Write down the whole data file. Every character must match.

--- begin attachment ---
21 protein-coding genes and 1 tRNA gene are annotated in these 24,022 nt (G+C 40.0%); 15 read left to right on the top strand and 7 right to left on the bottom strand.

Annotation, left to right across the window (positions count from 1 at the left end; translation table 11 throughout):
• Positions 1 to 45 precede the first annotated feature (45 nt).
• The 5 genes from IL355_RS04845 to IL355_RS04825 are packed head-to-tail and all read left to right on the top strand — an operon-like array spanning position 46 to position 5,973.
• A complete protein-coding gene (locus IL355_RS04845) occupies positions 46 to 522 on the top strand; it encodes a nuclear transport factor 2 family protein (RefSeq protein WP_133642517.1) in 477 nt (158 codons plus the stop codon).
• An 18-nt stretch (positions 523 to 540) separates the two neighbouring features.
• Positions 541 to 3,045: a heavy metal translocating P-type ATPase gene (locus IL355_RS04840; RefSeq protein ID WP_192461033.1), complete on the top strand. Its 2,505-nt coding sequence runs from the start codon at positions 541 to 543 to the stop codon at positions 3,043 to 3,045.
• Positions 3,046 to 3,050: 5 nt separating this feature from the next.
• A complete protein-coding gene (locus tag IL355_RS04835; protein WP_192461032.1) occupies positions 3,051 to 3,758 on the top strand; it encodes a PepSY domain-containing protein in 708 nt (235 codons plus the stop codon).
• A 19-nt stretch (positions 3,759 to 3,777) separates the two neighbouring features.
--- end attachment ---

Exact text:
21 protein-coding genes and 1 tRNA gene are annotated in these 24,022 nt (G+C 40.0%); 15 read left to right on the top strand and 7 right to left on the bottom strand.

Annotation, left to right across the window (positions count from 1 at the left end; translation table 11 throughout):
• Positions 1 to 45 precede the first annotated feature (45 nt).
• The 5 genes from IL355_RS04845 to IL355_RS04825 are packed head-to-tail and all read left to right on the top strand — an operon-like array spanning position 46 to position 5,973.
• A complete protein-coding gene (locus IL355_RS04845) occupies positions 46 to 522 on the top strand; it encodes a nuclear transport factor 2 family protein (RefSeq protein WP_133642517.1) in 477 nt (158 codons plus the stop codon).
• An 18-nt stretch (positions 523 to 540) separates the two neighbouring features.
• Positions 541 to 3,045: a heavy metal translocating P-type ATPase gene (locus IL355_RS04840; RefSeq protein ID WP_192461033.1), complete on the top strand. Its 2,505-nt coding sequence runs from the start codon at positions 541 to 543 to the stop codon at positions 3,043 to 3,045.
• Positions 3,046 to 3,050: 5 nt separating this feature from the next.
• A complete protein-coding gene (locus tag IL355_RS04835; protein WP_192461032.1) occupies positions 3,051 to 3,758 on the top strand; it encodes a PepSY domain-containing protein in 708 nt (235 codons plus the stop codon).
• A 19-nt stretch (positions 3,759 to 3,777) separates the two neighbouring features.